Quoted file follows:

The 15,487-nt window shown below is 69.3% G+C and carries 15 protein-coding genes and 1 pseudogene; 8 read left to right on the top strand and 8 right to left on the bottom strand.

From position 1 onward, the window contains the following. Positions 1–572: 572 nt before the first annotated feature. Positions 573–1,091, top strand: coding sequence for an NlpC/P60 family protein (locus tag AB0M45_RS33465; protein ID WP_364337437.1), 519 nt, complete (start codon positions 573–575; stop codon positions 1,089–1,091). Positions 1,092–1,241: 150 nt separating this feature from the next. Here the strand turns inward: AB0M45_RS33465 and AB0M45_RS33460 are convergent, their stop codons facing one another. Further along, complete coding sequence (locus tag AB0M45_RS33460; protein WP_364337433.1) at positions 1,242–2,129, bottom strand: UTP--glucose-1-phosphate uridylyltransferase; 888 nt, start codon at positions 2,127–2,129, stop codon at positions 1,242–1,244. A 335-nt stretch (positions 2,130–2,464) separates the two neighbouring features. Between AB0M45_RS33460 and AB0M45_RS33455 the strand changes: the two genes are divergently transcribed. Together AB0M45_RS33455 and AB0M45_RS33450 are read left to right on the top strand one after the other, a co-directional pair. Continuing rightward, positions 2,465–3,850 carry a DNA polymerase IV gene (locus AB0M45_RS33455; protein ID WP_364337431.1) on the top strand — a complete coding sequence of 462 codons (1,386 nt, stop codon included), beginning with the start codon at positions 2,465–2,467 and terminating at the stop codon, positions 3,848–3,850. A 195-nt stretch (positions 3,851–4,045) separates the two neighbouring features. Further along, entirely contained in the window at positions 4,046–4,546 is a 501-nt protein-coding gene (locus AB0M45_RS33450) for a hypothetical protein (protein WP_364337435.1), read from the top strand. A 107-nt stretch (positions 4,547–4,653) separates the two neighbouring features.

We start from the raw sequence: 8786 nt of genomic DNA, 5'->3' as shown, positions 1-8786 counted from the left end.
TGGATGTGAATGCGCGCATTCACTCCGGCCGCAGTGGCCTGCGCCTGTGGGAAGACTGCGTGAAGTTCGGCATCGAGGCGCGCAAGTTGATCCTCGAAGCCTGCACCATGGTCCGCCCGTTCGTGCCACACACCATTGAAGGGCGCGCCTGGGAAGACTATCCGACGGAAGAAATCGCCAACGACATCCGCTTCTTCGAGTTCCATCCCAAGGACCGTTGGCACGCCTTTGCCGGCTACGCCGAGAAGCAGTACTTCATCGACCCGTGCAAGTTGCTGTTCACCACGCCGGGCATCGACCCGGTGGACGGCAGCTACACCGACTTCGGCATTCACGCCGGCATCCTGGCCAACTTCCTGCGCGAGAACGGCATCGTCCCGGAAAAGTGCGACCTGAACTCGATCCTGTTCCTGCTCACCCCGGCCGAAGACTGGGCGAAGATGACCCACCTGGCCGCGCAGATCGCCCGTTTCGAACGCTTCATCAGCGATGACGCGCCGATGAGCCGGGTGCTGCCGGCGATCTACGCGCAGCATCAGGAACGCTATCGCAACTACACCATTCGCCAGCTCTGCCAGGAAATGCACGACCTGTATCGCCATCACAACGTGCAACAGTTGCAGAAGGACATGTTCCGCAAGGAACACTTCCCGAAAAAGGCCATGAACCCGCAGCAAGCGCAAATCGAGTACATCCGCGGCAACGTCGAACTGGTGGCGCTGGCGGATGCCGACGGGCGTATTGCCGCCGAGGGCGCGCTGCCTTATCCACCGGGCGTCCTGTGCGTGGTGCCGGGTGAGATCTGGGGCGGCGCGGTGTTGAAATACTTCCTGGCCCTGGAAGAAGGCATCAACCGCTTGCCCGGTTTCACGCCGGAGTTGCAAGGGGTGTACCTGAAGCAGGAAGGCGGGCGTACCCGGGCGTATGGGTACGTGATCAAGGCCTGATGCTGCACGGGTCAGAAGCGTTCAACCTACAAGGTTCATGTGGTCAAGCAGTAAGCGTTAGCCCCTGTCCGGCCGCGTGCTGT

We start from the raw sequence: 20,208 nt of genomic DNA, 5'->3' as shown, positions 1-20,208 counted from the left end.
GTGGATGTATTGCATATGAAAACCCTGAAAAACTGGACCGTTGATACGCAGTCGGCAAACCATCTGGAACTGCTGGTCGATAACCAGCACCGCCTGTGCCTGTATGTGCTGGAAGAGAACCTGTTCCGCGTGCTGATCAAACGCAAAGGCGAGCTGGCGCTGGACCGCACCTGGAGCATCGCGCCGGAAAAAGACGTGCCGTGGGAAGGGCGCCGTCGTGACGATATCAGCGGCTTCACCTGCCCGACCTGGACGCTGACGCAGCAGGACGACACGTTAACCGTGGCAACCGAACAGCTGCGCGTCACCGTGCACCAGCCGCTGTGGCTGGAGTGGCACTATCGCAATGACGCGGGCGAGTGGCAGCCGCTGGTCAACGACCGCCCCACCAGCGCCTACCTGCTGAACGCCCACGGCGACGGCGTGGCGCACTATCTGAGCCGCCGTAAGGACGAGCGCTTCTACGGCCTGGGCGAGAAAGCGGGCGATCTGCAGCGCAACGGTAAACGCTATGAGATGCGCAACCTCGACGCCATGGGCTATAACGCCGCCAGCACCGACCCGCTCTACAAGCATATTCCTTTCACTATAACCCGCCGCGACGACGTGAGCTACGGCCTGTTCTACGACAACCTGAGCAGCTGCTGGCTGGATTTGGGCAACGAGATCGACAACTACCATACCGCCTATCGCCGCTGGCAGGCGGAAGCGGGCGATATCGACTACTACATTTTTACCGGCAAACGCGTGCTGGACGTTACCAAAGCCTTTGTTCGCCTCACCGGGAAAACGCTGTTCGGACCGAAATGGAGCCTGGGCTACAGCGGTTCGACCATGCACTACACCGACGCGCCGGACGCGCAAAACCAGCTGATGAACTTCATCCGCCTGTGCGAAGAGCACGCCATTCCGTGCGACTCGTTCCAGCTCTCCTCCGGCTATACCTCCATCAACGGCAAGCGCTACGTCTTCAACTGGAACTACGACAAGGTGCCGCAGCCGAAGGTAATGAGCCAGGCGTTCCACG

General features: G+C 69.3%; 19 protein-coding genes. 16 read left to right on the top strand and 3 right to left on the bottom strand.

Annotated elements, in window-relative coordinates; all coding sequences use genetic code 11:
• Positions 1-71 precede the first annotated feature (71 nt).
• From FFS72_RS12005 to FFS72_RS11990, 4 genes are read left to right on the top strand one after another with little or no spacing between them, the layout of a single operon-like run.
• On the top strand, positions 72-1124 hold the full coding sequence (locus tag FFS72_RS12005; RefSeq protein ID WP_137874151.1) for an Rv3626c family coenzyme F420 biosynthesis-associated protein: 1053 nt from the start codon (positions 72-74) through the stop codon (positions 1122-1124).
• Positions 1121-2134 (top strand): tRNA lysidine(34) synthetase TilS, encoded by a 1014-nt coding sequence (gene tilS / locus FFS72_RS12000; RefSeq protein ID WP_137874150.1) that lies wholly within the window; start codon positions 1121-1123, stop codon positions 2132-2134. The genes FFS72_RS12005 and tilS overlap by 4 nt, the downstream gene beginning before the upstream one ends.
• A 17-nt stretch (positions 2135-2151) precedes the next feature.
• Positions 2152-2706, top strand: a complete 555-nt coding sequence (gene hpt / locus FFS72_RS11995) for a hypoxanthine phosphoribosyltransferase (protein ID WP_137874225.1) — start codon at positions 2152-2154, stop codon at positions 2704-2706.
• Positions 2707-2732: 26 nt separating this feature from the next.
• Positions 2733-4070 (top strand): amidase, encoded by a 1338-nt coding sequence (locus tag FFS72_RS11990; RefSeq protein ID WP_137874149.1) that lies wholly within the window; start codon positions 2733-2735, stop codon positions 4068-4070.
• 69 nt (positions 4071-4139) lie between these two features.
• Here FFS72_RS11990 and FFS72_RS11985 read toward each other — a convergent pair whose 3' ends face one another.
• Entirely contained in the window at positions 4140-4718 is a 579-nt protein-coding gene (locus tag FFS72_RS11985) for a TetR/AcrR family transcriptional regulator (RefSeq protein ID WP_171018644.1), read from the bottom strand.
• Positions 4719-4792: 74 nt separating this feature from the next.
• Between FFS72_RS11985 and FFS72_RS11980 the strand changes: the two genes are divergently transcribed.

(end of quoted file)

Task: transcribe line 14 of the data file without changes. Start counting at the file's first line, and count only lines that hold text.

• Positions 2152-2706, top strand: a complete 555-nt coding sequence (gene hpt / locus FFS72_RS11995) for a hypoxanthine phosphoribosyltransferase (protein ID WP_137874225.1) — start codon at positions 2152-2154, stop codon at positions 2704-2706.